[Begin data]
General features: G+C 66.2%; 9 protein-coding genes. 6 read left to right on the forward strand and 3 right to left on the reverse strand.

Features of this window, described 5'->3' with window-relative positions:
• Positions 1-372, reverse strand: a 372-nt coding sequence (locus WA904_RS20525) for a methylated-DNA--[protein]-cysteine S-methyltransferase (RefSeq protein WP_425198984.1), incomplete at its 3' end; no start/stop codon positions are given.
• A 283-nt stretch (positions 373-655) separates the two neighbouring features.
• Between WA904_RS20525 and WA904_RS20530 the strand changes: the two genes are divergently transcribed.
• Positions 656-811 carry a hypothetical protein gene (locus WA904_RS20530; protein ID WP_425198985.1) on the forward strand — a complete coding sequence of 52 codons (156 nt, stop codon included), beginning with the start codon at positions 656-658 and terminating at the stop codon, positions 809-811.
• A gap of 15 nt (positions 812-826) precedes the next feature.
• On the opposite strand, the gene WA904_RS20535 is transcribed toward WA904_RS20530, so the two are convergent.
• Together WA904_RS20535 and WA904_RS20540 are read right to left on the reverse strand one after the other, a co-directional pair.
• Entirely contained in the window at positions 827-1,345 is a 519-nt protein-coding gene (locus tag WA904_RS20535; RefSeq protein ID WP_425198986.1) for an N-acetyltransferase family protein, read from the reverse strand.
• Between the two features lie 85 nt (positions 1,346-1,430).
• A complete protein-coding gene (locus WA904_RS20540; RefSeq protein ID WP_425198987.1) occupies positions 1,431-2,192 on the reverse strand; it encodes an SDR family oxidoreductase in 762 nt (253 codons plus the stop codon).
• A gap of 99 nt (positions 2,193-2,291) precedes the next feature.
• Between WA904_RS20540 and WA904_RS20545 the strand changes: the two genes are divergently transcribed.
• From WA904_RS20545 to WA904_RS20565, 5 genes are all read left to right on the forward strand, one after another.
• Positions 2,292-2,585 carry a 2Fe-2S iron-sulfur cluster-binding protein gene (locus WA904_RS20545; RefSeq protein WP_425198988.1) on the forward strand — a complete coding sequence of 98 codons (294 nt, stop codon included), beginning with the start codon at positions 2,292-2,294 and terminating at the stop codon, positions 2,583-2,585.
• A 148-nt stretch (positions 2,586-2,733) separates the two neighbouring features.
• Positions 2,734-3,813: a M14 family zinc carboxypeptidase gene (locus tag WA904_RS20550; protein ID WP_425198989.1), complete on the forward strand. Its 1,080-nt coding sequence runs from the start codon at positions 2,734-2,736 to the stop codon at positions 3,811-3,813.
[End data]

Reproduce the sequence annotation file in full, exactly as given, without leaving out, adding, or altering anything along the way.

General features: G+C 66.2%; 9 protein-coding genes. 6 read left to right on the forward strand and 3 right to left on the reverse strand.

Features of this window, described 5'->3' with window-relative positions:
• Positions 1-372, reverse strand: a 372-nt coding sequence (locus WA904_RS20525) for a methylated-DNA--[protein]-cysteine S-methyltransferase (RefSeq protein WP_425198984.1), incomplete at its 3' end; no start/stop codon positions are given.
• A 283-nt stretch (positions 373-655) separates the two neighbouring features.
• Between WA904_RS20525 and WA904_RS20530 the strand changes: the two genes are divergently transcribed.
• Positions 656-811 carry a hypothetical protein gene (locus WA904_RS20530; protein ID WP_425198985.1) on the forward strand — a complete coding sequence of 52 codons (156 nt, stop codon included), beginning with the start codon at positions 656-658 and terminating at the stop codon, positions 809-811.
• A gap of 15 nt (positions 812-826) precedes the next feature.
• On the opposite strand, the gene WA904_RS20535 is transcribed toward WA904_RS20530, so the two are convergent.
• Together WA904_RS20535 and WA904_RS20540 are read right to left on the reverse strand one after the other, a co-directional pair.
• Entirely contained in the window at positions 827-1,345 is a 519-nt protein-coding gene (locus tag WA904_RS20535; RefSeq protein ID WP_425198986.1) for an N-acetyltransferase family protein, read from the reverse strand.
• Between the two features lie 85 nt (positions 1,346-1,430).
• A complete protein-coding gene (locus WA904_RS20540; RefSeq protein ID WP_425198987.1) occupies positions 1,431-2,192 on the reverse strand; it encodes an SDR family oxidoreductase in 762 nt (253 codons plus the stop codon).
• A gap of 99 nt (positions 2,193-2,291) precedes the next feature.
• Between WA904_RS20540 and WA904_RS20545 the strand changes: the two genes are divergently transcribed.
• From WA904_RS20545 to WA904_RS20565, 5 genes are all read left to right on the forward strand, one after another.
• Positions 2,292-2,585 carry a 2Fe-2S iron-sulfur cluster-binding protein gene (locus WA904_RS20545; RefSeq protein WP_425198988.1) on the forward strand — a complete coding sequence of 98 codons (294 nt, stop codon included), beginning with the start codon at positions 2,292-2,294 and terminating at the stop codon, positions 2,583-2,585.
• A 148-nt stretch (positions 2,586-2,733) separates the two neighbouring features.
• Positions 2,734-3,813: a M14 family zinc carboxypeptidase gene (locus tag WA904_RS20550; protein ID WP_425198989.1), complete on the forward strand. Its 1,080-nt coding sequence runs from the start codon at positions 2,734-2,736 to the stop codon at positions 3,811-3,813.